Kate Middleton and Prince William: Marriage made in Heaven? (Part 17)


Catherine Middleton

Catherine Middleton arrives at Westminster Abbey, 29 April 2011.

Royal Wedding: William and Kate’s First Kiss, Too Short for Buckingham Palace Balcony

Prince William and Kate moved in together about a year ago. In this clip above the commentator suggested that maybe Prince Charles and Princess Diana would not have divorced if they had lived together before marriage. Actually Diana was a virgin, and it was Charles’ uncle (Louis Mountbatten) that gave him the advice that he should seek to marry a virgin.

I really do wish Kate and William success in their marriage. I hope they truly are committed to each other, and if they are then the result will be a marriage that lasts their whole lifetime. Nevertheless, I do not think it is best to live together before marriage like they did, and I writing this series to help couples see how best to prepare for marriage.

Whether you call it “test-driving marriage,” “living together,” “shacking up” or “living in sin,” cohabitation is on the rise. Sadly, so are the consequences of sharing a home without the commitment of marriage.

So, what do you do if you’re convinced that living together is/was a bad idea, after all?(There are 5 things you should do and the first 2 were in last post and the last 3 today.)

  1. If the person you’re living with disagrees with changing your relationship, is he or she really worth having anyway? Ask, “So you love me enough to live with me, but not enough to keep dating me and work toward a lifelong commitment together?” If that’s the case, ask yourself, “What kind of commitment is that?”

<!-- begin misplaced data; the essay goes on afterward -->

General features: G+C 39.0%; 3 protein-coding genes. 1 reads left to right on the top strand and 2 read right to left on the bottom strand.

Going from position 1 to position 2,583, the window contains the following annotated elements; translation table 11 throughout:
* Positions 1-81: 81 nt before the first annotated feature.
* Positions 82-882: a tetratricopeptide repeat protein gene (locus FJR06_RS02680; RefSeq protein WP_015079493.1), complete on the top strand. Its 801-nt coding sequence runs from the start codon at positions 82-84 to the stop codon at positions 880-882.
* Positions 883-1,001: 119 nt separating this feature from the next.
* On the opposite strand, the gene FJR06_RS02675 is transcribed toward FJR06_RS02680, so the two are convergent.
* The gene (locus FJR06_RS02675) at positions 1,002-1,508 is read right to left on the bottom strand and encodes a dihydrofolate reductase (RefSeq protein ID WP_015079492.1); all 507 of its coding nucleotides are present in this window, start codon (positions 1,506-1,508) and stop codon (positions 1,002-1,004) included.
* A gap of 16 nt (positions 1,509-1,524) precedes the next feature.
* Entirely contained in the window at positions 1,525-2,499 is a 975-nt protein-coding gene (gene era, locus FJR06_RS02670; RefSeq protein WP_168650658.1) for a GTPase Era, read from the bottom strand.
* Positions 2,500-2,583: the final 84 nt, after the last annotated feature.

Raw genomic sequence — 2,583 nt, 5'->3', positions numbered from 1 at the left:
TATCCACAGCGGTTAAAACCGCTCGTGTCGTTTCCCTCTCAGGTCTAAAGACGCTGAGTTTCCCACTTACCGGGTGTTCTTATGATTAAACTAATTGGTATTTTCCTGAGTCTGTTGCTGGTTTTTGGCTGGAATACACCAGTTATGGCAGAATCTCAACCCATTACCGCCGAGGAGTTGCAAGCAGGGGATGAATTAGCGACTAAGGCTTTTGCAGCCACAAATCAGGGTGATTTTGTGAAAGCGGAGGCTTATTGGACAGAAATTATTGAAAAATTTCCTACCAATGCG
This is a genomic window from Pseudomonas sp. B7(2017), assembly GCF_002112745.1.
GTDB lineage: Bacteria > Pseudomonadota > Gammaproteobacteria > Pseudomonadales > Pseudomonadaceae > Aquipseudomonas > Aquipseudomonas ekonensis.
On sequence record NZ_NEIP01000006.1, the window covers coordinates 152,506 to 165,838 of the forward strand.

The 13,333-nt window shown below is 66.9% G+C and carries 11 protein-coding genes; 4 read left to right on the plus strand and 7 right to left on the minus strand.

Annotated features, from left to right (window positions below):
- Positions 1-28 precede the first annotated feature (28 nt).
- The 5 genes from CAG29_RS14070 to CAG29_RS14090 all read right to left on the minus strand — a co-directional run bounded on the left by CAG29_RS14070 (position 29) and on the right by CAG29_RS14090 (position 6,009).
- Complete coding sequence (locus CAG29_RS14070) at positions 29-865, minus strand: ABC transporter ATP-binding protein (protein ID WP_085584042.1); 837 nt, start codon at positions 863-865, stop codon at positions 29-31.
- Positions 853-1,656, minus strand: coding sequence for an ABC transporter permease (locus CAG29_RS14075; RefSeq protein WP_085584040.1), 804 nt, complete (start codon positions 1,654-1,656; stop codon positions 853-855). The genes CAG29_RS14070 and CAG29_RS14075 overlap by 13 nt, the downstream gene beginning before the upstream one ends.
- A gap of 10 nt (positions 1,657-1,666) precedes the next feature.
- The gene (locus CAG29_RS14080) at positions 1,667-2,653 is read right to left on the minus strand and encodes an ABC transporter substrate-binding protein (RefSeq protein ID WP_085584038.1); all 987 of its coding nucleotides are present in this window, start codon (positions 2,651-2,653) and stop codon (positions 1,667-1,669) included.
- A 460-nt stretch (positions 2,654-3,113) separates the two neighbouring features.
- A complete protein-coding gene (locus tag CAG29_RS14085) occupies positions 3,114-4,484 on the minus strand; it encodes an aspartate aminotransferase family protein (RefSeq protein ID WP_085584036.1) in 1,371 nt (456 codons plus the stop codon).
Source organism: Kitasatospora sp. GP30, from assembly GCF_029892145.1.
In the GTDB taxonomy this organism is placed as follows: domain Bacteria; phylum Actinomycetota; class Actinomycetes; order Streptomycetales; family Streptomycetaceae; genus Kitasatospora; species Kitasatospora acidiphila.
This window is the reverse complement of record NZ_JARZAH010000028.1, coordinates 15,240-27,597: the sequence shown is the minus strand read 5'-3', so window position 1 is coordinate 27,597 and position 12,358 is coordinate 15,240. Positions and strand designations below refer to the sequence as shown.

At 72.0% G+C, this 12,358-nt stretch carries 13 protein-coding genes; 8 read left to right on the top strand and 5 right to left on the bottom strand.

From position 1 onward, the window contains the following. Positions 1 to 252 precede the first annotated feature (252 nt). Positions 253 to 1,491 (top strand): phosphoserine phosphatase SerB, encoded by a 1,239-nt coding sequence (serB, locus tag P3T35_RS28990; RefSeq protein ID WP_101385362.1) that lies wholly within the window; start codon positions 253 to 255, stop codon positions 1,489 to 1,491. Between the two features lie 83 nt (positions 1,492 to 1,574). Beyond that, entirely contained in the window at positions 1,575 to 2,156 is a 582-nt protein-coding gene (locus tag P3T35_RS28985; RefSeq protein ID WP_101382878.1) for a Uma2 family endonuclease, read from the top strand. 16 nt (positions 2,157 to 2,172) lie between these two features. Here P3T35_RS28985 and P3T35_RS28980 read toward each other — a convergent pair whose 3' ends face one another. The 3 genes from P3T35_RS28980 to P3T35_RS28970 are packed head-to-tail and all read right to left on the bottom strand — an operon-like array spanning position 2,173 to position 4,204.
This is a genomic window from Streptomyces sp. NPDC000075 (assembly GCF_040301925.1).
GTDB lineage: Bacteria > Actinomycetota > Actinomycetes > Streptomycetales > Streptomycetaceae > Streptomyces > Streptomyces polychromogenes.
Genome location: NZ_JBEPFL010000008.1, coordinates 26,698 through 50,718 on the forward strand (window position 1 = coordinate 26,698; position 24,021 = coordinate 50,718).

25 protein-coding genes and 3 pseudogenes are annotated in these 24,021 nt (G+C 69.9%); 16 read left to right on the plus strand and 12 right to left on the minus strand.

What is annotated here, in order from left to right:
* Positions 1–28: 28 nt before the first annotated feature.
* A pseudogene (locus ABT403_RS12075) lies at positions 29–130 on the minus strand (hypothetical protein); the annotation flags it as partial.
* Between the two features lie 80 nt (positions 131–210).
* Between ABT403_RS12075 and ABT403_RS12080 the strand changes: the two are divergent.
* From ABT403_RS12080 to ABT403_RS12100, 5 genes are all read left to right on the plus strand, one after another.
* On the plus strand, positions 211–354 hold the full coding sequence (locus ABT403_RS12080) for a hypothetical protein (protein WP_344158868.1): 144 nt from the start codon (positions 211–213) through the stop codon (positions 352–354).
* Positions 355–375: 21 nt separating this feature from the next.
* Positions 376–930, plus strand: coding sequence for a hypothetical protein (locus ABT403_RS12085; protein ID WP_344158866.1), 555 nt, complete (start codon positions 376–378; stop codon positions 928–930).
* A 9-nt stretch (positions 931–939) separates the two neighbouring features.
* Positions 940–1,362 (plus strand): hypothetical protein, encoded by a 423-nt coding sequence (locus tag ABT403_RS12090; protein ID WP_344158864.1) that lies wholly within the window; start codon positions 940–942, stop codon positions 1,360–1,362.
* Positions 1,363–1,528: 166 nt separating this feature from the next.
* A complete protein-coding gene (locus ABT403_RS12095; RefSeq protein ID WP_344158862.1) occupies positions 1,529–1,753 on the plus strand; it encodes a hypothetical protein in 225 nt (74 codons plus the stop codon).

2. Get some support. It’s probable this won’t be an easy transition. Doing the right thing rarely is. Whether you’re faced with the loss of a lover who wasn’t willing to stick around after you moved out, or you’re just going through sexual withdrawal (because he was willing to make the change with you and now you’re abstaining), it will be easier to honor your new way of relating sex-free if you have the encouragement of other people. Spend time with couples who agree with your decision to live apart until marriage. Seek out the input of a pastor or other trusted adviser who will reinforce your decision. Don’t go it alone. The temptation is too great.
  3. Get married. If your reason for moving out is to improve your chances for a lifelong marriage, why not get started? If you were serious enough to live together, you should be serious enough to seal the deal. Talk about getting married. If he/she is willing, find a premarital counselor. The best place to start the search is at church. Going through a class together should help you make a wise decision about your suitability for marriage to each other. And if you’re not meant to be, why delay the inevitable. Life’s too short to waste precious time with the wrong partner.
Copyright © 2002, Brad Lewis. All rights reserved. International copyright secured. Used by permission.

1Only 30 percent of couples who live together actually get married. John D. Cunningham and John K. Antill, “Cohabitation and Marriage: Retrospective and Predictive Comparisions,” Journal of Social and Personal Relationships 11 (1994), pp. 77-93.
3From a nationwide survey conducted by the University of Rhode Island, quoted in “Live-in Relationship More Prone to Violence,” by Robert Haddocks, South Coast Today, http://www.s-t.com/projects/DomVio/Livein.html
4Michael D. Newcomb and P.M. Bentler, “Assessment of Personality and Demographic Assets of Cohabitation and Marital Success,” Journal of Personality Assessment, 1980, p.16.
5Cunningham and Antill.

Weekend to Remember-Family Life…Fireproof your marriage


Tim Hawkins 70’s music in 6 minutes

Revelation (Biblical Numbers 1 of 4)-Dr Adrian Rogers

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